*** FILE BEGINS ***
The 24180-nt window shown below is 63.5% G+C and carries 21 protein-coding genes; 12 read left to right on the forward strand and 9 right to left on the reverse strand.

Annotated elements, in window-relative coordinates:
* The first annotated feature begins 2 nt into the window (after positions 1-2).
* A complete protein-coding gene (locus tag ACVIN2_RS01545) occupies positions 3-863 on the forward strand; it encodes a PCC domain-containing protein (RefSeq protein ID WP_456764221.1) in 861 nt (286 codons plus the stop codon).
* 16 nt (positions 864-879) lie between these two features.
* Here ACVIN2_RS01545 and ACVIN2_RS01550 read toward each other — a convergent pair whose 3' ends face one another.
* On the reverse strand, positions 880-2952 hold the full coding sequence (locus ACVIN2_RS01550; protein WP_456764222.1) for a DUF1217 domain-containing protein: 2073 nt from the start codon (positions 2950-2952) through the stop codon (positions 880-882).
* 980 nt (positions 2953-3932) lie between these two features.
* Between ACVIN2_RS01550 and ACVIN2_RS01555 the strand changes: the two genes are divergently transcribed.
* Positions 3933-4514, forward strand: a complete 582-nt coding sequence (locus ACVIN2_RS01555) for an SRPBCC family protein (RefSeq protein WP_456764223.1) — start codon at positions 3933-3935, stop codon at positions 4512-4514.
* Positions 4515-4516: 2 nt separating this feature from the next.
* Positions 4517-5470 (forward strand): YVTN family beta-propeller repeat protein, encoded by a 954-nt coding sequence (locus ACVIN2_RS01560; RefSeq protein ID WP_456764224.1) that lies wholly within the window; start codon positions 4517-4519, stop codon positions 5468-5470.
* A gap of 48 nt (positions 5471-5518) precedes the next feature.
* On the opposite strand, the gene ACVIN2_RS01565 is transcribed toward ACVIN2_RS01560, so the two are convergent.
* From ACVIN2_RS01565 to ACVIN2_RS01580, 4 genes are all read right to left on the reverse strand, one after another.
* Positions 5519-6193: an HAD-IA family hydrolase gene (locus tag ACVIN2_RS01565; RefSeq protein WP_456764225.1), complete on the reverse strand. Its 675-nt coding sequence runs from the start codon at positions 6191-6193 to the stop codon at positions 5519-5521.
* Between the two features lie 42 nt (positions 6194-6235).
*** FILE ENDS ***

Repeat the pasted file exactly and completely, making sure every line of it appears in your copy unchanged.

The 24180-nt window shown below is 63.5% G+C and carries 21 protein-coding genes; 12 read left to right on the forward strand and 9 right to left on the reverse strand.

Annotated elements, in window-relative coordinates:
* The first annotated feature begins 2 nt into the window (after positions 1-2).
* A complete protein-coding gene (locus tag ACVIN2_RS01545) occupies positions 3-863 on the forward strand; it encodes a PCC domain-containing protein (RefSeq protein ID WP_456764221.1) in 861 nt (286 codons plus the stop codon).
* 16 nt (positions 864-879) lie between these two features.
* Here ACVIN2_RS01545 and ACVIN2_RS01550 read toward each other — a convergent pair whose 3' ends face one another.
* On the reverse strand, positions 880-2952 hold the full coding sequence (locus ACVIN2_RS01550; protein WP_456764222.1) for a DUF1217 domain-containing protein: 2073 nt from the start codon (positions 2950-2952) through the stop codon (positions 880-882).
* 980 nt (positions 2953-3932) lie between these two features.
* Between ACVIN2_RS01550 and ACVIN2_RS01555 the strand changes: the two genes are divergently transcribed.
* Positions 3933-4514, forward strand: a complete 582-nt coding sequence (locus ACVIN2_RS01555) for an SRPBCC family protein (RefSeq protein WP_456764223.1) — start codon at positions 3933-3935, stop codon at positions 4512-4514.
* Positions 4515-4516: 2 nt separating this feature from the next.
* Positions 4517-5470 (forward strand): YVTN family beta-propeller repeat protein, encoded by a 954-nt coding sequence (locus ACVIN2_RS01560; RefSeq protein ID WP_456764224.1) that lies wholly within the window; start codon positions 4517-4519, stop codon positions 5468-5470.
* A gap of 48 nt (positions 5471-5518) precedes the next feature.
* On the opposite strand, the gene ACVIN2_RS01565 is transcribed toward ACVIN2_RS01560, so the two are convergent.
* From ACVIN2_RS01565 to ACVIN2_RS01580, 4 genes are all read right to left on the reverse strand, one after another.
* Positions 5519-6193: an HAD-IA family hydrolase gene (locus tag ACVIN2_RS01565; RefSeq protein WP_456764225.1), complete on the reverse strand. Its 675-nt coding sequence runs from the start codon at positions 6191-6193 to the stop codon at positions 5519-5521.
* Between the two features lie 42 nt (positions 6194-6235).